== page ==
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MACFEST 2023: Celebrating Muslim Arts and Culture in the UK

18 February 2023 to 30 July 2023 Manchester


Founded after the Manchester bombings of 2017, Qaisra Shahraz MBE had a vision of a united Manchester, free from division and accepting of differences. To fight back against racist and Islamophobic violence, MACFEST began in 2018, to help introduce the city into the world of Muslim culture, hoping to fight ignorance with cultural awareness. 

Year on year the event becomes more sprawling and encompassing over the city of Manchester. The history and culture of the Islamic world may be too rich and complex to translate over one festival, yet by including a huge range of events that highlight architecture, photography, history, literature, as well as music, festival goers can get a feel for everything.

This year’s instalment of MACFEST is set to be their biggest. Starting as a 10-day event, then a 15-day event in 2020, this year the festival will be occurring over a number of months, from the end of winter til the heat of summer. Joining forces with the newly formed Muslim Women's Arts Foundation and Festival, this year’s instalment promises a greater diversity of speakers and artists, shedding more light on women’s experiences and contributions to culture that often go unnoticed.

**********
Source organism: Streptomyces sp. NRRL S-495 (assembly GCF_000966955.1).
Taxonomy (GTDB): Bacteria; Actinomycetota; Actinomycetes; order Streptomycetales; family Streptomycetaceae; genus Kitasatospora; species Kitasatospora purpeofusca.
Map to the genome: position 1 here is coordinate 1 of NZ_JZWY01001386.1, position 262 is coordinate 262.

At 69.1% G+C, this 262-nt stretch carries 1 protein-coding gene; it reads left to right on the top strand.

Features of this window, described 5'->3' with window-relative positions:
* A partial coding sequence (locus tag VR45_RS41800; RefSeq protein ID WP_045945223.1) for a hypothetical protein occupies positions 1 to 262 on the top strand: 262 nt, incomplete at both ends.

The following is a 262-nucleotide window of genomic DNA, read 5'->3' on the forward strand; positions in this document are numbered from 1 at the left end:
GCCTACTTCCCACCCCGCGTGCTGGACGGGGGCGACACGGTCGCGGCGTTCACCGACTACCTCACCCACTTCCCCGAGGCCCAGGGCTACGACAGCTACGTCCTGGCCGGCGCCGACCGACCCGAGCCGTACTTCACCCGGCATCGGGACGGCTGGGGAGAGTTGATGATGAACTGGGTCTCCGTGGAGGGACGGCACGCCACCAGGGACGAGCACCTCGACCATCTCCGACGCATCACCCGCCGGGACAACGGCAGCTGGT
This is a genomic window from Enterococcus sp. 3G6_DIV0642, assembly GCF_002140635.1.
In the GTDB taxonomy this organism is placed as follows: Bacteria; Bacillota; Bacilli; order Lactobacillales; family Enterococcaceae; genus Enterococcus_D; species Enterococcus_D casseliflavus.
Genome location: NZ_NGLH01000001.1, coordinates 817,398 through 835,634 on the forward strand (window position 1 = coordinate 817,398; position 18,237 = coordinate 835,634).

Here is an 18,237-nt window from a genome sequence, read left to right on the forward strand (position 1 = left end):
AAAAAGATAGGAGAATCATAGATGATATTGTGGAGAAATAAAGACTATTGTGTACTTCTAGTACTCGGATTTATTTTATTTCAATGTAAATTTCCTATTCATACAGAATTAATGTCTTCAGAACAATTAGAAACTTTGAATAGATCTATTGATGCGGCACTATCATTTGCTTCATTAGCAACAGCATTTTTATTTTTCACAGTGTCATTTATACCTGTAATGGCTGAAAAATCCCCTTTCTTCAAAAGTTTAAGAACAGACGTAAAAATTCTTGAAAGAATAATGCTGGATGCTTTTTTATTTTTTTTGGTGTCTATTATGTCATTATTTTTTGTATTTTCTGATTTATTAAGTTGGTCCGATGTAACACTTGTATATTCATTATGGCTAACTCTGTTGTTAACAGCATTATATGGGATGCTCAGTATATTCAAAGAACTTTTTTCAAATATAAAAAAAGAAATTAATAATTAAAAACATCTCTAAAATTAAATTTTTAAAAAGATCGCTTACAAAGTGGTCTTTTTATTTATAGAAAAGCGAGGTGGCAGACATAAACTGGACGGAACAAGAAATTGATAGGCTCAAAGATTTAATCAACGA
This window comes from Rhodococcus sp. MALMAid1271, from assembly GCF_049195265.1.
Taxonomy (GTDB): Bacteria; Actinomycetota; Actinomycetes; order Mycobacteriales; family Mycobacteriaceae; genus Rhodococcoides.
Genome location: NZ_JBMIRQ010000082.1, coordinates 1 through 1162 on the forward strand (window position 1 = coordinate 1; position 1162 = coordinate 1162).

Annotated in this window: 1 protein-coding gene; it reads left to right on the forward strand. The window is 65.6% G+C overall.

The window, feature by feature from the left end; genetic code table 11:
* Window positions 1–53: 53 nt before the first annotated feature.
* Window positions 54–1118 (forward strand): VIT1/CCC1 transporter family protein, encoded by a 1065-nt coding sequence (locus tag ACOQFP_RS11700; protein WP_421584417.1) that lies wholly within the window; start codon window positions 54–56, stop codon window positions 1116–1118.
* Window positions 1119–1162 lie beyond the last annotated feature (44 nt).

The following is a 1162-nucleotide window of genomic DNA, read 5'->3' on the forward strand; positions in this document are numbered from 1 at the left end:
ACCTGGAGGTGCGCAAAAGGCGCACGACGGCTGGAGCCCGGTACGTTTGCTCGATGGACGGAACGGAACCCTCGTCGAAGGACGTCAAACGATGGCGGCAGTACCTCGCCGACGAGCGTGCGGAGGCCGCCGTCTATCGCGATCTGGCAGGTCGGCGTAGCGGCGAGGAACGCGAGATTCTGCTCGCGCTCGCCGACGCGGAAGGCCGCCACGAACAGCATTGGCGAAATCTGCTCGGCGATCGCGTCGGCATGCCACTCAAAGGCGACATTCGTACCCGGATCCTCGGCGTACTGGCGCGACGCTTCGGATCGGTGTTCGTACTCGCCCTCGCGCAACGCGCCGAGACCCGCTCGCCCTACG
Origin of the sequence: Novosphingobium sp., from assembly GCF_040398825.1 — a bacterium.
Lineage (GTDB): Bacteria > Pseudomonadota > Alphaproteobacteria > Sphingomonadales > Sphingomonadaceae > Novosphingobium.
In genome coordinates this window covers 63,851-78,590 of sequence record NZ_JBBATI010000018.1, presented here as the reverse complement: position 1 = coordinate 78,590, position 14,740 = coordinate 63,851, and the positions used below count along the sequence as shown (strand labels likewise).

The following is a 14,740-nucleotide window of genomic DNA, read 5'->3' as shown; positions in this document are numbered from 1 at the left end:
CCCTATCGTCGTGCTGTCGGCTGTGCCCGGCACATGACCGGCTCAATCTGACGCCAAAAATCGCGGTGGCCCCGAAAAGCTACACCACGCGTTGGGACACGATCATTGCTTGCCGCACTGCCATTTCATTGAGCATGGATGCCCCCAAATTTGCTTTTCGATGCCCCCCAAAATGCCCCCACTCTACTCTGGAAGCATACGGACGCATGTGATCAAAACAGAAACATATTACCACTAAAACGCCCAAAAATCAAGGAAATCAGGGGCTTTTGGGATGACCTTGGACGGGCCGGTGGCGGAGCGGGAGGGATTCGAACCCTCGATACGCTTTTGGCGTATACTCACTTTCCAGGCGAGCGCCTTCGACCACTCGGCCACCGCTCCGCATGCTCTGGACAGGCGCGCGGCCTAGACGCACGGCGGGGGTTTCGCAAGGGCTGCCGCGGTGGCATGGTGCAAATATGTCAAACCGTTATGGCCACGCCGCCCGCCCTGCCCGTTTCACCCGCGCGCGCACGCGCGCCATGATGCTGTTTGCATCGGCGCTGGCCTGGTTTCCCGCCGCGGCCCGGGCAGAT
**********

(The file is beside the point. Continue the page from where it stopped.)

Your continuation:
Focusing more on culture instead of religion and politics, MACFEST draws cultural fragment from across the Muslim world; Afghani women artists, Turkish folk dance, Kuwaiti photography, Palestinian embroidery, Andalusian poetry, as well as British Muslims contributing their art and experience. An international festival with collaborators from all corners, coming with a massive 64-page brochure that boasts a dizzying number of events available, MACFEST will light up the city of Manchester with a jubilant celebration of all things Islamic, as well as its cultural hybridisation with British Culture.

The founder, Qaisra Shahraz MBE, was motivated to start the festival after the 2017 bombings, yet influenced by the racism her and her family experienced growing up in Manchester after moving from Lahore as a youth. Speaking to Manchester Evening News, she recalls an incident of “a brick being thrown which just missed my baby brother in his cot. You lived with that fear.” By introducing the people of Manchester, Muslim or otherwise, to the wide world of Islamic culture and all of the riches it has to offer, there is a hope that Manchester can become a safer, more accepting and understanding city for all of its citizens.